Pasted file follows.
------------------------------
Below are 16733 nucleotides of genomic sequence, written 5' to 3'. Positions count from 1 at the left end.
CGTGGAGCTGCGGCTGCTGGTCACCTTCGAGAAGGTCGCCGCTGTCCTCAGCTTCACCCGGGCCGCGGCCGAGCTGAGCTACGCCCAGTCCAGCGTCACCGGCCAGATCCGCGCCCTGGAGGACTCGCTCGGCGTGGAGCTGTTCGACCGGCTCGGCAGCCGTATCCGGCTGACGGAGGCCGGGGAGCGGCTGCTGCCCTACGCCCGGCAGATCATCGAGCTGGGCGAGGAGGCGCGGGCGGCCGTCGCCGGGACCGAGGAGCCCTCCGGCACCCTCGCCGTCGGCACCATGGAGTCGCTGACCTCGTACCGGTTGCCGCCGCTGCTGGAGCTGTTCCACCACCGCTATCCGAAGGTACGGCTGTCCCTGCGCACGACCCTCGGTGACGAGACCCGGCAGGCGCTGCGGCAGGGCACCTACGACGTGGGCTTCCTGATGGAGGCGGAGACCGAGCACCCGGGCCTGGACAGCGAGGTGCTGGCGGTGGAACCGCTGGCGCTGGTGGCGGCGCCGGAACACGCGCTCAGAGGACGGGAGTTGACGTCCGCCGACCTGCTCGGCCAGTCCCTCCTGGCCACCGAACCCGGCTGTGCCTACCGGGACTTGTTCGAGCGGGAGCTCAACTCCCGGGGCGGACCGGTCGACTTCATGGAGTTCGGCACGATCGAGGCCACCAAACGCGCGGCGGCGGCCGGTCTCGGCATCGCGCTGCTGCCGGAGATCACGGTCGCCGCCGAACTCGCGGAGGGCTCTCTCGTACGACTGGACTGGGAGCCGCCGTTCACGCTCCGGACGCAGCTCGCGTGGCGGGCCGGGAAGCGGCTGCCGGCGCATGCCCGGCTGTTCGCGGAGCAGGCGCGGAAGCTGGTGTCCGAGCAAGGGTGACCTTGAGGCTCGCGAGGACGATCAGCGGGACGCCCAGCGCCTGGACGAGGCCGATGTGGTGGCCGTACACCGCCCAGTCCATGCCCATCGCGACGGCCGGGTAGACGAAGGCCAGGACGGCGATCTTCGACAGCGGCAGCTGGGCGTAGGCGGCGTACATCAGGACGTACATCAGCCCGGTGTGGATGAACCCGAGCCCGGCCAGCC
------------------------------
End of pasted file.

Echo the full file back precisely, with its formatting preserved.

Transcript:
Below are 16733 nucleotides of genomic sequence, written 5' to 3'. Positions count from 1 at the left end.
CGTGGAGCTGCGGCTGCTGGTCACCTTCGAGAAGGTCGCCGCTGTCCTCAGCTTCACCCGGGCCGCGGCCGAGCTGAGCTACGCCCAGTCCAGCGTCACCGGCCAGATCCGCGCCCTGGAGGACTCGCTCGGCGTGGAGCTGTTCGACCGGCTCGGCAGCCGTATCCGGCTGACGGAGGCCGGGGAGCGGCTGCTGCCCTACGCCCGGCAGATCATCGAGCTGGGCGAGGAGGCGCGGGCGGCCGTCGCCGGGACCGAGGAGCCCTCCGGCACCCTCGCCGTCGGCACCATGGAGTCGCTGACCTCGTACCGGTTGCCGCCGCTGCTGGAGCTGTTCCACCACCGCTATCCGAAGGTACGGCTGTCCCTGCGCACGACCCTCGGTGACGAGACCCGGCAGGCGCTGCGGCAGGGCACCTACGACGTGGGCTTCCTGATGGAGGCGGAGACCGAGCACCCGGGCCTGGACAGCGAGGTGCTGGCGGTGGAACCGCTGGCGCTGGTGGCGGCGCCGGAACACGCGCTCAGAGGACGGGAGTTGACGTCCGCCGACCTGCTCGGCCAGTCCCTCCTGGCCACCGAACCCGGCTGTGCCTACCGGGACTTGTTCGAGCGGGAGCTCAACTCCCGGGGCGGACCGGTCGACTTCATGGAGTTCGGCACGATCGAGGCCACCAAACGCGCGGCGGCGGCCGGTCTCGGCATCGCGCTGCTGCCGGAGATCACGGTCGCCGCCGAACTCGCGGAGGGCTCTCTCGTACGACTGGACTGGGAGCCGCCGTTCACGCTCCGGACGCAGCTCGCGTGGCGGGCCGGGAAGCGGCTGCCGGCGCATGCCCGGCTGTTCGCGGAGCAGGCGCGGAAGCTGGTGTCCGAGCAAGGGTGACCTTGAGGCTCGCGAGGACGATCAGCGGGACGCCCAGCGCCTGGACGAGGCCGATGTGGTGGCCGTACACCGCCCAGTCCATGCCCATCGCGACGGCCGGGTAGACGAAGGCCAGGACGGCGATCTTCGACAGCGGCAGCTGGGCGTAGGCGGCGTACATCAGGACGTACATCAGCCCGGTGTGGATGAACCCGAGCCCGGCCAGCC